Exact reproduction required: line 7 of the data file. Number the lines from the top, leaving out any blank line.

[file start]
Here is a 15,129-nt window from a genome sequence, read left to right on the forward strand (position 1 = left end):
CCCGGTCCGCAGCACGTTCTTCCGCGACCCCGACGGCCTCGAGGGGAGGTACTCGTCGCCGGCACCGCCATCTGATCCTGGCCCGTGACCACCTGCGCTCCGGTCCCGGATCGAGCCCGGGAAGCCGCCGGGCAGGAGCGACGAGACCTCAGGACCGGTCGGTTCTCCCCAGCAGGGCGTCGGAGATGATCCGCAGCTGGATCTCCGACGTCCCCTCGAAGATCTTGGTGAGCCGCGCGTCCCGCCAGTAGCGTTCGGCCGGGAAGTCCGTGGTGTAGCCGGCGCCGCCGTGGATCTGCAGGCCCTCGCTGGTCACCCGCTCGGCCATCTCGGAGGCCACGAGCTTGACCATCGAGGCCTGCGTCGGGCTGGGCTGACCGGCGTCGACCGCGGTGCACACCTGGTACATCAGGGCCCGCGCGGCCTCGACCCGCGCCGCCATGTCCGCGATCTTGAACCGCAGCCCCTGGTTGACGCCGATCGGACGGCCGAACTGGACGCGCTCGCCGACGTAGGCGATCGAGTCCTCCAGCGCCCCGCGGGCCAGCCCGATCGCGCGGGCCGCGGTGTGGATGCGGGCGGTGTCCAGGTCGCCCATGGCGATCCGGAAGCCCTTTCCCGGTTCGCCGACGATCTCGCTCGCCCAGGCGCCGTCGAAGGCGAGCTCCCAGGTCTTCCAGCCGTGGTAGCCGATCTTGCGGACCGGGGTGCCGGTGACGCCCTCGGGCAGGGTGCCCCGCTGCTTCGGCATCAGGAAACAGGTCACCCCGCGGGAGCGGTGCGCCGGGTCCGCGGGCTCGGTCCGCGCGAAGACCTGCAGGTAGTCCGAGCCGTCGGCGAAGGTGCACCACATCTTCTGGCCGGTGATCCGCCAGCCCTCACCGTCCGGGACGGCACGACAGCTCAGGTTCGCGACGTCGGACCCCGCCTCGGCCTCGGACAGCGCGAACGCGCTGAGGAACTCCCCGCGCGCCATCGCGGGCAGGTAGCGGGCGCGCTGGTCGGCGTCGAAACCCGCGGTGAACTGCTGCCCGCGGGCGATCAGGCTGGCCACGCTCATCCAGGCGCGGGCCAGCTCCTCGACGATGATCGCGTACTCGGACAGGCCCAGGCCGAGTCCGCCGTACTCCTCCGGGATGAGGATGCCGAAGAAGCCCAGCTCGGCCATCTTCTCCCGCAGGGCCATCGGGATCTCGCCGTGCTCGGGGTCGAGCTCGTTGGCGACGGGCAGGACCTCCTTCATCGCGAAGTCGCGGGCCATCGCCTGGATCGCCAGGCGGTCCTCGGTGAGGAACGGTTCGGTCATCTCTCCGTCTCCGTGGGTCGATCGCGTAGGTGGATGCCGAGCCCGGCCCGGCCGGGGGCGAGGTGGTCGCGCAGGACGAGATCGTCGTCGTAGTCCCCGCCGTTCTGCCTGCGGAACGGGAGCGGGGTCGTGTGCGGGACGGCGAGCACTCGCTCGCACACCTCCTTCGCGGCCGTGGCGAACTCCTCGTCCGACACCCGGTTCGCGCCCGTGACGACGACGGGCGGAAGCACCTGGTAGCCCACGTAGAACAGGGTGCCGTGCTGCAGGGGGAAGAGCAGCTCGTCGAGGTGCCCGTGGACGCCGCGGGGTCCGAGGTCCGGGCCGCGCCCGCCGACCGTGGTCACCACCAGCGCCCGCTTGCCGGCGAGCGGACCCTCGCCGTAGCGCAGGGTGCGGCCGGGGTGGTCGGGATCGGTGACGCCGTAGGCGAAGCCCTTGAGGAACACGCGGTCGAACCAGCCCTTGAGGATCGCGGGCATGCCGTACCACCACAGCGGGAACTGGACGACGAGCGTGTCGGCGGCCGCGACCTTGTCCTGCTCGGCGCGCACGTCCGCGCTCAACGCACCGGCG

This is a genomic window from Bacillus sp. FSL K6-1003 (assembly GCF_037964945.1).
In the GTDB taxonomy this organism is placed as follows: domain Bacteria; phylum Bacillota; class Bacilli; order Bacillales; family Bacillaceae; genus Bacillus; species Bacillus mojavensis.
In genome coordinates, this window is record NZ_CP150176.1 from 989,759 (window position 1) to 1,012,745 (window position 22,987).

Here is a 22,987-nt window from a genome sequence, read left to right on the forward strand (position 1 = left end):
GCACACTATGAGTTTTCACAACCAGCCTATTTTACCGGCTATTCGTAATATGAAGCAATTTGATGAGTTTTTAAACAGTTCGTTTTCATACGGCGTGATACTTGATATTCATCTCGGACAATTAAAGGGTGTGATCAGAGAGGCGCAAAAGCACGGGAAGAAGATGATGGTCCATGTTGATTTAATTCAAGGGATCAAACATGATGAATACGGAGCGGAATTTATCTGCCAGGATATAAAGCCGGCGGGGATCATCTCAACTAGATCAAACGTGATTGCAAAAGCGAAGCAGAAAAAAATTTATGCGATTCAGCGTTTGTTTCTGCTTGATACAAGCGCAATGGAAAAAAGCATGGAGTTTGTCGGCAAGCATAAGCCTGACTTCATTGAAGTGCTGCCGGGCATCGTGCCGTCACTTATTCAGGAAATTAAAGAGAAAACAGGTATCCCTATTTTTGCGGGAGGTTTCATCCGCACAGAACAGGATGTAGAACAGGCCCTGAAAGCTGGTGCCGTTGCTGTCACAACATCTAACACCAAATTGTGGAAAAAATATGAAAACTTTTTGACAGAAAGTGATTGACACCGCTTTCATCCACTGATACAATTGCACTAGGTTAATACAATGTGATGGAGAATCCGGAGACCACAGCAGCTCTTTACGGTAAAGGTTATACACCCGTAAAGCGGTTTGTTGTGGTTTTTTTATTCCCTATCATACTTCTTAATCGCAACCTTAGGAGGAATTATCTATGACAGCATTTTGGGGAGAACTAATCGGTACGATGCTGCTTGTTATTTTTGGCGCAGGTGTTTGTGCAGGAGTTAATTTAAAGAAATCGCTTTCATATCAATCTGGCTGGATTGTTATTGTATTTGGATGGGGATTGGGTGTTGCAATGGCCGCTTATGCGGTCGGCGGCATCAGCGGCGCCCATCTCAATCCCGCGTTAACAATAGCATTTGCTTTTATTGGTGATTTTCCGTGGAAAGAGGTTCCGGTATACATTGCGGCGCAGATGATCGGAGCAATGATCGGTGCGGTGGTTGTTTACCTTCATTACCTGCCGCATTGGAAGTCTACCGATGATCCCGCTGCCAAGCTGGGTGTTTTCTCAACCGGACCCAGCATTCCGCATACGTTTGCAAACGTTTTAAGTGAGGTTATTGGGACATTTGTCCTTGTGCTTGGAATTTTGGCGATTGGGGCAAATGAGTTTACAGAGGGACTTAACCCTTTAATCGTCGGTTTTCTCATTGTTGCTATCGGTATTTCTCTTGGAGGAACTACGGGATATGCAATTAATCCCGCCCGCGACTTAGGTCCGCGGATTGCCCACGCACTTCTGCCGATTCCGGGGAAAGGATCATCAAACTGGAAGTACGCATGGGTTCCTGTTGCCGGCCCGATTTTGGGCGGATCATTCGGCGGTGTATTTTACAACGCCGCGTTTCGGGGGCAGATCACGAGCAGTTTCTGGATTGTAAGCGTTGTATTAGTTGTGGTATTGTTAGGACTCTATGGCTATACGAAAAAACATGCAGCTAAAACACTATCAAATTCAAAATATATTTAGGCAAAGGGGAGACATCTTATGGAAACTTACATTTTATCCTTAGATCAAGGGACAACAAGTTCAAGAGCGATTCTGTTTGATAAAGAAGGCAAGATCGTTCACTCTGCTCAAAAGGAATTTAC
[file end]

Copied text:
GCACACTATGAGTTTTCACAACCAGCCTATTTTACCGGCTATTCGTAATATGAAGCAATTTGATGAGTTTTTAAACAGTTCGTTTTCATACGGCGTGATACTTGATATTCATCTCGGACAATTAAAGGGTGTGATCAGAGAGGCGCAAAAGCACGGGAAGAAGATGATGGTCCATGTTGATTTAATTCAAGGGATCAAACATGATGAATACGGAGCGGAATTTATCTGCCAGGATATAAAGCCGGCGGGGATCATCTCAACTAGATCAAACGTGATTGCAAAAGCGAAGCAGAAAAAAATTTATGCGATTCAGCGTTTGTTTCTGCTTGATACAAGCGCAATGGAAAAAAGCATGGAGTTTGTCGGCAAGCATAAGCCTGACTTCATTGAAGTGCTGCCGGGCATCGTGCCGTCACTTATTCAGGAAATTAAAGAGAAAACAGGTATCCCTATTTTTGCGGGAGGTTTCATCCGCACAGAACAGGATGTAGAACAGGCCCTGAAAGCTGGTGCCGTTGCTGTCACAACATCTAACACCAAATTGTGGAAAAAATATGAAAACTTTTTGACAGAAAGTGATTGACACCGCTTTCATCCACTGATACAATTGCACTAGGTTAATACAATGTGATGGAGAATCCGGAGACCACAGCAGCTCTTTACGGTAAAGGTTATACACCCGTAAAGCGGTTTGTTGTGGTTTTTTTATTCCCTATCATACTTCTTAATCGCAACCTTAGGAGGAATTATCTATGACAGCATTTTGGGGAGAACTAATCGGTACGATGCTGCTTGTTATTTTTGGCGCAGGTGTTTGTGCAGGAGTTAATTTAAAGAAATCGCTTTCATATCAATCTGGCTGGATTGTTATTGTATTTGGATGGGGATTGGGTGTTGCAATGGCCGCTTATGCGGTCGGCGGCATCAGCGGCGCCCATCTCAATCCCGCGTTAACAATAGCATTTGCTTTTATTGGTGATTTTCCGTGGAAAGAGGTTCCGGTATACATTGCGGCGCAGATGATCGGAGCAATGATCGGTGCGGTGGTTGTTTACCTTCATTACCTGCCGCATTGGAAGTCTACCGATGATCCCGCTGCCAAGCTGGGTGTTTTCTCAACCGGACCCAGCATTCCGCATACGTTTGCAAACGTTTTAAGTGAGGTTATTGGGACATTTGTCCTTGTGCTTGGAATTTTGGCGATTGGGGCAAATGAGTTTACAGAGGGACTTAACCCTTTAATCGTCGGTTTTCTCATTGTTGCTATCGGTATTTCTCTTGGAGGAACTACGGGATATGCAATTAATCCCGCCCGCGACTTAGGTCCGCGGATTGCCCACGCACTTCTGCCGATTCCGGGGAAAGGATCATCAAACTGGAAGTACGCATGGGTTCCTGTTGCCGGCCCGATTTTGGGCGGATCATTCGGCGGTGTATTTTACAACGCCGCGTTTCGGGGGCAGATCACGAGCAGTTTCTGGATTGTAAGCGTTGTATTAGTTGTGGTATTGTTAGGACTCTATGGCTATACGAAAAAACATGCAGCTAAAACACTATCAAATTCAAAATATATTTAGGCAAAGGGGAGACATCTTATGGAAACTTACATTTTATCCTTAGATCAAGGGACAACAAGTTCAAGAGCGATTCTGTTTGATAAAGAAGGCAAGATCGTTCACTCTGCTCAAAAGGAATTTAC